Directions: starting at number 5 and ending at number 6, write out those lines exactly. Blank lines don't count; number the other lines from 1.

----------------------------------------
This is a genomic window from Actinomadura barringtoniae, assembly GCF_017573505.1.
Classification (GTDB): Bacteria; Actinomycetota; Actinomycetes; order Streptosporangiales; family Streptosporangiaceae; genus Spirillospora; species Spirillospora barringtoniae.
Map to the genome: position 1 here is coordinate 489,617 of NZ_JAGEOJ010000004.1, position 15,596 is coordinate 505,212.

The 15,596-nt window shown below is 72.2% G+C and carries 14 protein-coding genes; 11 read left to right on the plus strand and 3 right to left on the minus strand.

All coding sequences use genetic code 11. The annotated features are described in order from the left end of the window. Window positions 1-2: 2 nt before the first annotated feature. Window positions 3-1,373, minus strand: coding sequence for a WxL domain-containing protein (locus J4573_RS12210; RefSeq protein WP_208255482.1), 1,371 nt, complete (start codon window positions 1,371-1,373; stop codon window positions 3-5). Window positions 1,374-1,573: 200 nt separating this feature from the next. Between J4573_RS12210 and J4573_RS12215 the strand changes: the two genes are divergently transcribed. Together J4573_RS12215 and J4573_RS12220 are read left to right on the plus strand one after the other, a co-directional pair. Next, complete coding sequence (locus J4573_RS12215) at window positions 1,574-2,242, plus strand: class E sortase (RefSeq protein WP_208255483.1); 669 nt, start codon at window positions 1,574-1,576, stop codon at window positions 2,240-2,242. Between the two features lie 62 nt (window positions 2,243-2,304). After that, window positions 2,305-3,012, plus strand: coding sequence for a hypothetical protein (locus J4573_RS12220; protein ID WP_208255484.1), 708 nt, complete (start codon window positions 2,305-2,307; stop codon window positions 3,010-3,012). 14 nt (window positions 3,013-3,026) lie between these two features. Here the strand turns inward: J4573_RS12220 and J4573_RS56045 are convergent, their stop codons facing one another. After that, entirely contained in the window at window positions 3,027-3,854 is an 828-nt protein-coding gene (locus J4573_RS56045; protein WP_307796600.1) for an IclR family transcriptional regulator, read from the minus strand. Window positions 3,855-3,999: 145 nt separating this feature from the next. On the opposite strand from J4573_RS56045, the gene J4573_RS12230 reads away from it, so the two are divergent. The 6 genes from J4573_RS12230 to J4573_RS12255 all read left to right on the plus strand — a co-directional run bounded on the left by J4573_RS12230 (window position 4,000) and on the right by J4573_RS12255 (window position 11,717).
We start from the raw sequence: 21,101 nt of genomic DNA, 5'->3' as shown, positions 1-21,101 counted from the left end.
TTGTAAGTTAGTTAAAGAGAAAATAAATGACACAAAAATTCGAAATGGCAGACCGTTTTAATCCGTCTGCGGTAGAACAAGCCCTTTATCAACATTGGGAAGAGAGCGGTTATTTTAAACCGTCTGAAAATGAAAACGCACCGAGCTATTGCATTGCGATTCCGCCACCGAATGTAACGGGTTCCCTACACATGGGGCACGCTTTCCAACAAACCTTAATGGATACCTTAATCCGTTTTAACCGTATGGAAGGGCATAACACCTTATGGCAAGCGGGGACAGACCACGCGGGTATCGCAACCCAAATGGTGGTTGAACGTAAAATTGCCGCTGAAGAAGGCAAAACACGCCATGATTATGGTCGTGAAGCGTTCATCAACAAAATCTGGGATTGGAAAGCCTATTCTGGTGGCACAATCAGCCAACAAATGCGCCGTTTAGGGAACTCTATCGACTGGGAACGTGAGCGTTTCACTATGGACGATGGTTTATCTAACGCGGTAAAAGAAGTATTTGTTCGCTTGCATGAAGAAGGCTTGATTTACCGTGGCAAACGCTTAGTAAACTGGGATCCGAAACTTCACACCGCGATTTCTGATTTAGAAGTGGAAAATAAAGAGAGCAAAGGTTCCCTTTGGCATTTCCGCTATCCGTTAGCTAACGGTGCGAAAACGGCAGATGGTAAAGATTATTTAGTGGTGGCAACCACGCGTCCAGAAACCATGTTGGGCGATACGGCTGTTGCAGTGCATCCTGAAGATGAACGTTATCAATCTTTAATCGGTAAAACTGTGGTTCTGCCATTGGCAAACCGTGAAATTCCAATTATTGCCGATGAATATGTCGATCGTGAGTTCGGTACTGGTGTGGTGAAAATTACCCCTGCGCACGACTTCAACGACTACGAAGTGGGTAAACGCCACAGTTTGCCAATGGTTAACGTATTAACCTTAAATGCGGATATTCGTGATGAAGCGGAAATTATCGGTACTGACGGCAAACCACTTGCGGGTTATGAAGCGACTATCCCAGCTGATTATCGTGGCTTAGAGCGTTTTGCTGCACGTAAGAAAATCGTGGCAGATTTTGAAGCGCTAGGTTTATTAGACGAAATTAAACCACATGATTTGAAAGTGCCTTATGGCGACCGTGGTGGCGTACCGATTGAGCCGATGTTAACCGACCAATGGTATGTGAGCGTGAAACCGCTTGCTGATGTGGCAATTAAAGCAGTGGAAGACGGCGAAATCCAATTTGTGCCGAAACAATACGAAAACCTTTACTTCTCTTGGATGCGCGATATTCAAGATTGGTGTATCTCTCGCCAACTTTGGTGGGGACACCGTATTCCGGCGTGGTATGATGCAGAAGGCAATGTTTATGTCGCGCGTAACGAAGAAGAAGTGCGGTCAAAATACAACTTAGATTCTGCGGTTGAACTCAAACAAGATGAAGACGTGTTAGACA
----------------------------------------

All coding sequences use genetic code 11. The annotated features are described in order from the left end of the window. Window positions 1-2: 2 nt before the first annotated feature. Window positions 3-1,373, minus strand: coding sequence for a WxL domain-containing protein (locus J4573_RS12210; RefSeq protein WP_208255482.1), 1,371 nt, complete (start codon window positions 1,371-1,373; stop codon window positions 3-5). Window positions 1,374-1,573: 200 nt separating this feature from the next. Between J4573_RS12210 and J4573_RS12215 the strand changes: the two genes are divergently transcribed. Together J4573_RS12215 and J4573_RS12220 are read left to right on the plus strand one after the other, a co-directional pair. Next, complete coding sequence (locus J4573_RS12215) at window positions 1,574-2,242, plus strand: class E sortase (RefSeq protein WP_208255483.1); 669 nt, start codon at window positions 1,574-1,576, stop codon at window positions 2,240-2,242. Between the two features lie 62 nt (window positions 2,243-2,304). After that, window positions 2,305-3,012, plus strand: coding sequence for a hypothetical protein (locus J4573_RS12220; protein ID WP_208255484.1), 708 nt, complete (start codon window positions 2,305-2,307; stop codon window positions 3,010-3,012). 14 nt (window positions 3,013-3,026) lie between these two features. Here the strand turns inward: J4573_RS12220 and J4573_RS56045 are convergent, their stop codons facing one another. After that, entirely contained in the window at window positions 3,027-3,854 is an 828-nt protein-coding gene (locus J4573_RS56045; protein WP_307796600.1) for an IclR family transcriptional regulator, read from the minus strand. Window positions 3,855-3,999: 145 nt separating this feature from the next. On the opposite strand from J4573_RS56045, the gene J4573_RS12230 reads away from it, so the two are divergent. The 6 genes from J4573_RS12230 to J4573_RS12255 all read left to right on the plus strand — a co-directional run bounded on the left by J4573_RS12230 (window position 4,000) and on the right by J4573_RS12255 (window position 11,717).
We start from the raw sequence: 21,101 nt of genomic DNA, 5'->3' as shown, positions 1-21,101 counted from the left end.